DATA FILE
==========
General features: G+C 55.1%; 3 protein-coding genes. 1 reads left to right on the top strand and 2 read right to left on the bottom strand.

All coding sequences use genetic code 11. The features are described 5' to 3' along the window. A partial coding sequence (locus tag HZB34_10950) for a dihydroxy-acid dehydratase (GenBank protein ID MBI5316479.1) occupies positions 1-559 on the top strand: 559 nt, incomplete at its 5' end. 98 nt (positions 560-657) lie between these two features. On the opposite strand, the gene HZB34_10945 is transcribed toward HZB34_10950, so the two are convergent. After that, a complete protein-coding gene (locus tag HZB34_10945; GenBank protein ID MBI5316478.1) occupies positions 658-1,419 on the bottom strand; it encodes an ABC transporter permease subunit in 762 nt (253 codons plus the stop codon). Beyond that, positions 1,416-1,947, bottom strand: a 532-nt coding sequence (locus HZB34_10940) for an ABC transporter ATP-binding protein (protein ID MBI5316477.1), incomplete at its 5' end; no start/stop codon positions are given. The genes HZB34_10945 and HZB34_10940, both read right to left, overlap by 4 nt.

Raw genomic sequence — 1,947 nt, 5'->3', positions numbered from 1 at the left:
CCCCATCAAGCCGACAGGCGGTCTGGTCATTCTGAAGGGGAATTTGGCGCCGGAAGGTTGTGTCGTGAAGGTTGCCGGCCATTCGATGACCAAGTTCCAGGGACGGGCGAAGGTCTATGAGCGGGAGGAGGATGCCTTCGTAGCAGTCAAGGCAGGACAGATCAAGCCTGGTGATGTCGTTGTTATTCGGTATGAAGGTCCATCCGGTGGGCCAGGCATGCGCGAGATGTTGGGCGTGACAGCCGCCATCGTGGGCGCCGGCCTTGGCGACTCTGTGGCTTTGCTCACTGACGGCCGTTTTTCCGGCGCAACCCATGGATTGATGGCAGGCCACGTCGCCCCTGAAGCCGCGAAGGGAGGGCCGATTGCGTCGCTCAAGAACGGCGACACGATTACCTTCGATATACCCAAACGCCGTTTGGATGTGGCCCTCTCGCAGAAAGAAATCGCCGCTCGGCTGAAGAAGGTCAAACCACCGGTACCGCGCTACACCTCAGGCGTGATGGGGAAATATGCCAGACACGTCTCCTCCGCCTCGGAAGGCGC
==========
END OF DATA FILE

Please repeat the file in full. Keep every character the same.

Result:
General features: G+C 55.1%; 3 protein-coding genes. 1 reads left to right on the top strand and 2 read right to left on the bottom strand.

All coding sequences use genetic code 11. The features are described 5' to 3' along the window. A partial coding sequence (locus tag HZB34_10950) for a dihydroxy-acid dehydratase (GenBank protein ID MBI5316479.1) occupies positions 1-559 on the top strand: 559 nt, incomplete at its 5' end. 98 nt (positions 560-657) lie between these two features. On the opposite strand, the gene HZB34_10945 is transcribed toward HZB34_10950, so the two are convergent. After that, a complete protein-coding gene (locus tag HZB34_10945; GenBank protein ID MBI5316478.1) occupies positions 658-1,419 on the bottom strand; it encodes an ABC transporter permease subunit in 762 nt (253 codons plus the stop codon). Beyond that, positions 1,416-1,947, bottom strand: a 532-nt coding sequence (locus HZB34_10940) for an ABC transporter ATP-binding protein (protein ID MBI5316477.1), incomplete at its 5' end; no start/stop codon positions are given. The genes HZB34_10945 and HZB34_10940, both read right to left, overlap by 4 nt.

Raw genomic sequence — 1,947 nt, 5'->3', positions numbered from 1 at the left:
CCCCATCAAGCCGACAGGCGGTCTGGTCATTCTGAAGGGGAATTTGGCGCCGGAAGGTTGTGTCGTGAAGGTTGCCGGCCATTCGATGACCAAGTTCCAGGGACGGGCGAAGGTCTATGAGCGGGAGGAGGATGCCTTCGTAGCAGTCAAGGCAGGACAGATCAAGCCTGGTGATGTCGTTGTTATTCGGTATGAAGGTCCATCCGGTGGGCCAGGCATGCGCGAGATGTTGGGCGTGACAGCCGCCATCGTGGGCGCCGGCCTTGGCGACTCTGTGGCTTTGCTCACTGACGGCCGTTTTTCCGGCGCAACCCATGGATTGATGGCAGGCCACGTCGCCCCTGAAGCCGCGAAGGGAGGGCCGATTGCGTCGCTCAAGAACGGCGACACGATTACCTTCGATATACCCAAACGCCGTTTGGATGTGGCCCTCTCGCAGAAAGAAATCGCCGCTCGGCTGAAGAAGGTCAAACCACCGGTACCGCGCTACACCTCAGGCGTGATGGGGAAATATGCCAGACACGTCTCCTCCGCCTCGGAAGGCGC